Lastly, add you freshly chopped coriander, mix and then serve immediately.


Believe me when I tell you that this is the tastiest, healthiest, richest matoke you will ever have. The warmth of the ginger goes so well with the depth of the soy sauce and these two are perfectly complimented by the nuttiness of the coconut milk.

This is one way of getting kids and everyone else in your family to enjoy healthy meals, simply make them tasty.

Do try this and tell me what you think!
Till next time,

Kaluhi.


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14 Comments

  1. I hated matoke all through my childhood and pretty much most of my teen years, and being a luhya from right at the border as well as possessing some Ugandan ties did not help my prospects of not seeing this meal at dinner every other week! The only way for it to actually go down is when I make it with the groundnuts or with coconut. I’m so happy you did this post cause when I make it with coconut, I completely minimise on spices and the dish literally turns out white like the milk. I guess for me the aim is to completely overpower the taste of matoke so when you put such heavy flavours together, the wwe match that goes on in your mouth is quite intense, the food will be down before you know it!

    • I can see we relate on that matoke predicament :-D! The beauty about cooking is that you can transform anything unappealing into something fantastic! Big flavours that compliment one another make all the difference.
      Cheers to good food!

  2. Many thanks for this Kaluhi 🙂 i can now confidently cook this for my family, and boldly ask them to dig in 😉

  3. Love love it…i am giving this a try.i love your blog.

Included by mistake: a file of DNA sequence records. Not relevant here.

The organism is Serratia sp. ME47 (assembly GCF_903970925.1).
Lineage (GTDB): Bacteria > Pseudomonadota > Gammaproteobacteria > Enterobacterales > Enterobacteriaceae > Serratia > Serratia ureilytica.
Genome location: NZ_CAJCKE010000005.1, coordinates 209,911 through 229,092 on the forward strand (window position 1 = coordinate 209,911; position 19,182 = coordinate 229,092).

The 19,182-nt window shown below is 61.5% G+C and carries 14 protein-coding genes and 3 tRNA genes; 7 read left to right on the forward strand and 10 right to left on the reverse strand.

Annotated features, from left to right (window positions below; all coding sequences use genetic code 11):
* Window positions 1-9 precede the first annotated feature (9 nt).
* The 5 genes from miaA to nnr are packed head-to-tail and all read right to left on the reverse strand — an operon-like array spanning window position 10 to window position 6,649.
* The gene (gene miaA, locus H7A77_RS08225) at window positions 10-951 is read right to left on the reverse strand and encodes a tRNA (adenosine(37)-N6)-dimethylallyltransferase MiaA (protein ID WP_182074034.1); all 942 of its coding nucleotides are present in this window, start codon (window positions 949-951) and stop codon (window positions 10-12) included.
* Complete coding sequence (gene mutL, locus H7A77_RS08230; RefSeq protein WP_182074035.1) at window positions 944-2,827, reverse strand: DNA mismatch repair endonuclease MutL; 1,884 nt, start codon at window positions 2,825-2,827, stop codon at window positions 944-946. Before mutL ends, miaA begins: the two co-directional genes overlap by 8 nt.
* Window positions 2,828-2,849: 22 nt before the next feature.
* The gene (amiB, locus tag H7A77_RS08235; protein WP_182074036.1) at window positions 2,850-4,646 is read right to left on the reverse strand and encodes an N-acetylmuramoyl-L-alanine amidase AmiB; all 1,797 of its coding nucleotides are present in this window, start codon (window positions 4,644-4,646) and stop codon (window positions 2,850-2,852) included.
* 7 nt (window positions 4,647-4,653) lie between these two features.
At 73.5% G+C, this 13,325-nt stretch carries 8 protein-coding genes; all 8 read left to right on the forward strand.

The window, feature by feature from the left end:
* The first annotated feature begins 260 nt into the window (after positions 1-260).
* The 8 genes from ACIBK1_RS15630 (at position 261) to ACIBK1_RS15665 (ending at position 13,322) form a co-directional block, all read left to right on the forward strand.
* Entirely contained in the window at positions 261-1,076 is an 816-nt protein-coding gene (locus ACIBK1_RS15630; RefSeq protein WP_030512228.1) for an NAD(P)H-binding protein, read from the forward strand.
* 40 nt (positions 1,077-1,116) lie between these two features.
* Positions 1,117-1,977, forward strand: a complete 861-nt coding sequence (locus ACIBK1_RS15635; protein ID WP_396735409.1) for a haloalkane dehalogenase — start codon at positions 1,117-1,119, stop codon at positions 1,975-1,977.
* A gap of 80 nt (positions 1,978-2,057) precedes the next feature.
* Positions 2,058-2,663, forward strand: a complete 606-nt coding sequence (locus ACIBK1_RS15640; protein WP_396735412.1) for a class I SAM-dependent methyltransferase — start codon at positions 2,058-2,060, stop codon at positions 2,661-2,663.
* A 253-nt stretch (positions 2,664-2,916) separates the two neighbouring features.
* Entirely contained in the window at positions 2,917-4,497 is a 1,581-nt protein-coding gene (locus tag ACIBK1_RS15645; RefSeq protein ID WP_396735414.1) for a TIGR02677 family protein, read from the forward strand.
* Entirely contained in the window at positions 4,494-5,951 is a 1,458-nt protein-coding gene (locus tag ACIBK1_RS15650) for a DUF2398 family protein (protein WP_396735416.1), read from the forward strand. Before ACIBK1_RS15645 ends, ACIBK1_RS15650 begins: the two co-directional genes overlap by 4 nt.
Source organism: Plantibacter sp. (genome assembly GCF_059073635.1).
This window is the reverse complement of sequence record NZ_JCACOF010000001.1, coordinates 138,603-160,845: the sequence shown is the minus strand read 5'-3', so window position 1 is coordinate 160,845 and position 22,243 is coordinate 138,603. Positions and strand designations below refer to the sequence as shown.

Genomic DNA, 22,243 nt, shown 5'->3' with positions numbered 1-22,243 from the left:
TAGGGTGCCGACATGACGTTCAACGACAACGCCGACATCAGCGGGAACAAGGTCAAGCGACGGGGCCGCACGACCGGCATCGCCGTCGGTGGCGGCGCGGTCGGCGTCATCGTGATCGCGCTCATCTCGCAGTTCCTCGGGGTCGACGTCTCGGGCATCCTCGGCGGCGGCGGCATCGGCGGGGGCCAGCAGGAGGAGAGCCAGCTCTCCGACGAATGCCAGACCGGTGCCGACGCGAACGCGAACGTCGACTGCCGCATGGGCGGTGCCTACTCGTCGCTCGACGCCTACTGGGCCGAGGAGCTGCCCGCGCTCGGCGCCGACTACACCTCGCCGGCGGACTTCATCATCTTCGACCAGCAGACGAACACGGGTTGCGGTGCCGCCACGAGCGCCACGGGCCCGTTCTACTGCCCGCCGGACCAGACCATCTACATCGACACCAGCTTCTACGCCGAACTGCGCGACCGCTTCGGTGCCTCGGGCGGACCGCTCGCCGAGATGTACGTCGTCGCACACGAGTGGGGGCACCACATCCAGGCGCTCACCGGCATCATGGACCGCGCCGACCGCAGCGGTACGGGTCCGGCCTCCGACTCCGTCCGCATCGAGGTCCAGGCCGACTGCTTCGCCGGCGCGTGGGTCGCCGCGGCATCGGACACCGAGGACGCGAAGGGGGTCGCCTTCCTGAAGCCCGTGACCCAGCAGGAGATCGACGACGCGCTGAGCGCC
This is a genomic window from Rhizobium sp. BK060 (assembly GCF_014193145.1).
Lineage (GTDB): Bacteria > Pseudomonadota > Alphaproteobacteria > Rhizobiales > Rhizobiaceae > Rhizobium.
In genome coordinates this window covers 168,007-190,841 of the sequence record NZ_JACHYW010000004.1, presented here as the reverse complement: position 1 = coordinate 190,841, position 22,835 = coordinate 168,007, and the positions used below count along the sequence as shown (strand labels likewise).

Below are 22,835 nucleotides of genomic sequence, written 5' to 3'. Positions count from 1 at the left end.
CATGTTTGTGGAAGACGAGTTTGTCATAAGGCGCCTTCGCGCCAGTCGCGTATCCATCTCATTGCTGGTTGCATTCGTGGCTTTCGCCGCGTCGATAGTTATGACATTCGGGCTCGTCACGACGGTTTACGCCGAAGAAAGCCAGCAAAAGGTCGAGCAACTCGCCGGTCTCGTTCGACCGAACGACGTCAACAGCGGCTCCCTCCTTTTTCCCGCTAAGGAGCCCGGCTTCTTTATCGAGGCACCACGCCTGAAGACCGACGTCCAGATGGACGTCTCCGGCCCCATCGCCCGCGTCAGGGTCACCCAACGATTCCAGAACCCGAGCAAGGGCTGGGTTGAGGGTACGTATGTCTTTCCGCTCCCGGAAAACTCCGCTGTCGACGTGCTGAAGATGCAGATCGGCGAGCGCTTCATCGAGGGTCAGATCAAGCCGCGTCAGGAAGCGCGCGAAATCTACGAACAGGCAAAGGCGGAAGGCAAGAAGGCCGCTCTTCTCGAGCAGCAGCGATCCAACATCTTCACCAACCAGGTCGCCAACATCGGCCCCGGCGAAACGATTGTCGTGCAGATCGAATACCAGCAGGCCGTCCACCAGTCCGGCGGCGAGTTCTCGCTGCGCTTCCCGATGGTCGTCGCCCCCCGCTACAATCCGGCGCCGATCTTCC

• kaluhiskitchen

      September 22, 2014 at 9:16 am

      Thank you so much!
      That’s nice to hear! Let me know how it goes :-). You can also share the recipe with your friends, I am sure they will enjoy this too.

  4. Hey Kaluhi,

    I am so loving your blog. I hope to try this out this recipe tonight.

    Xoxo.

    • kaluhiskitchen

      November 5, 2014 at 9:14 pm

      Hey Sally,
      Thank you for stopping by :), and for giving that recipe a try. It is one of my favourites! Let me know how it goes… 🙂

  5. Do you use ripe or unripe plantain?

    • Have you tried the Nigerian way of cooking plantain porriage (matoke). Palm oil, onions, cray fish, scotch bonnet, two-third unripe plantain and one-third ripe plantain to sweeten it, spinach and any type if meat you want or fish.

      • kaluhiskitchen

        March 21, 2015 at 12:23 pm

        WOW! That sounds like an interesting recipe. I never knew you can make porridge with matoke, and from the way you describe it, it sounds like a rich dish. I must give it a try. Thank You so much Funmi

    • kaluhiskitchen

      March 21, 2015 at 12:18 pm

      Hye Funmi,
      The plantain has to be raw

  6. Wow! We tried it today, but with potatoes as well and it was quite the meal. Delicious. Thank you!!!